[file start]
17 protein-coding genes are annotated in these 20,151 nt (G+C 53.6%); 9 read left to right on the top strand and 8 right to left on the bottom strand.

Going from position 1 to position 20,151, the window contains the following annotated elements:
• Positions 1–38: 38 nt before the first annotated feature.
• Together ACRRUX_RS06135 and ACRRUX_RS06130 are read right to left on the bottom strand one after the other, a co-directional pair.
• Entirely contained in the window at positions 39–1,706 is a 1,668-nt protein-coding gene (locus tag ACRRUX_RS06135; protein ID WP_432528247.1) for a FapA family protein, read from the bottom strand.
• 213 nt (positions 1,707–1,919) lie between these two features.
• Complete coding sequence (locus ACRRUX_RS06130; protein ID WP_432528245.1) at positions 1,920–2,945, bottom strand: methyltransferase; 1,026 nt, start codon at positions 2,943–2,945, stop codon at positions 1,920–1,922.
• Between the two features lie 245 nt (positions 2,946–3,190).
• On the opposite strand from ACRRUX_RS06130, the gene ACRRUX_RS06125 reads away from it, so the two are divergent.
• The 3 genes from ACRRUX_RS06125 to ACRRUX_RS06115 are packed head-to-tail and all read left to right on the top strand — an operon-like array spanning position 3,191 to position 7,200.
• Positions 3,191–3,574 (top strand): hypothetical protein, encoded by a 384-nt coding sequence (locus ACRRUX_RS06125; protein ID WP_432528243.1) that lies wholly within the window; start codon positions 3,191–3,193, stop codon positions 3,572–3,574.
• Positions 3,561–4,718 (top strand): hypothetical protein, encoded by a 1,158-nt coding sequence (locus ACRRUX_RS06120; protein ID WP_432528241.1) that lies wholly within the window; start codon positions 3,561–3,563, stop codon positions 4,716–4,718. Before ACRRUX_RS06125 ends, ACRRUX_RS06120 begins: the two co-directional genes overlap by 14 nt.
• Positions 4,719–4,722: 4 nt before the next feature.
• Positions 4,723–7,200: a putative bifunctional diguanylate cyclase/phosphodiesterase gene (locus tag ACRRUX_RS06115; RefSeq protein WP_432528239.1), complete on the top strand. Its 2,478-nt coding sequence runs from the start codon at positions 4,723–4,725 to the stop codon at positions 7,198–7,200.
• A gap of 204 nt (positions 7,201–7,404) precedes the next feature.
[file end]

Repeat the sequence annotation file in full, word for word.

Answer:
17 protein-coding genes are annotated in these 20,151 nt (G+C 53.6%); 9 read left to right on the top strand and 8 right to left on the bottom strand.

Going from position 1 to position 20,151, the window contains the following annotated elements:
• Positions 1–38: 38 nt before the first annotated feature.
• Together ACRRUX_RS06135 and ACRRUX_RS06130 are read right to left on the bottom strand one after the other, a co-directional pair.
• Entirely contained in the window at positions 39–1,706 is a 1,668-nt protein-coding gene (locus tag ACRRUX_RS06135; protein ID WP_432528247.1) for a FapA family protein, read from the bottom strand.
• 213 nt (positions 1,707–1,919) lie between these two features.
• Complete coding sequence (locus ACRRUX_RS06130; protein ID WP_432528245.1) at positions 1,920–2,945, bottom strand: methyltransferase; 1,026 nt, start codon at positions 2,943–2,945, stop codon at positions 1,920–1,922.
• Between the two features lie 245 nt (positions 2,946–3,190).
• On the opposite strand from ACRRUX_RS06130, the gene ACRRUX_RS06125 reads away from it, so the two are divergent.
• The 3 genes from ACRRUX_RS06125 to ACRRUX_RS06115 are packed head-to-tail and all read left to right on the top strand — an operon-like array spanning position 3,191 to position 7,200.
• Positions 3,191–3,574 (top strand): hypothetical protein, encoded by a 384-nt coding sequence (locus ACRRUX_RS06125; protein ID WP_432528243.1) that lies wholly within the window; start codon positions 3,191–3,193, stop codon positions 3,572–3,574.
• Positions 3,561–4,718 (top strand): hypothetical protein, encoded by a 1,158-nt coding sequence (locus ACRRUX_RS06120; protein ID WP_432528241.1) that lies wholly within the window; start codon positions 3,561–3,563, stop codon positions 4,716–4,718. Before ACRRUX_RS06125 ends, ACRRUX_RS06120 begins: the two co-directional genes overlap by 14 nt.
• Positions 4,719–4,722: 4 nt before the next feature.
• Positions 4,723–7,200: a putative bifunctional diguanylate cyclase/phosphodiesterase gene (locus tag ACRRUX_RS06115; RefSeq protein WP_432528239.1), complete on the top strand. Its 2,478-nt coding sequence runs from the start codon at positions 4,723–4,725 to the stop codon at positions 7,198–7,200.
• A gap of 204 nt (positions 7,201–7,404) precedes the next feature.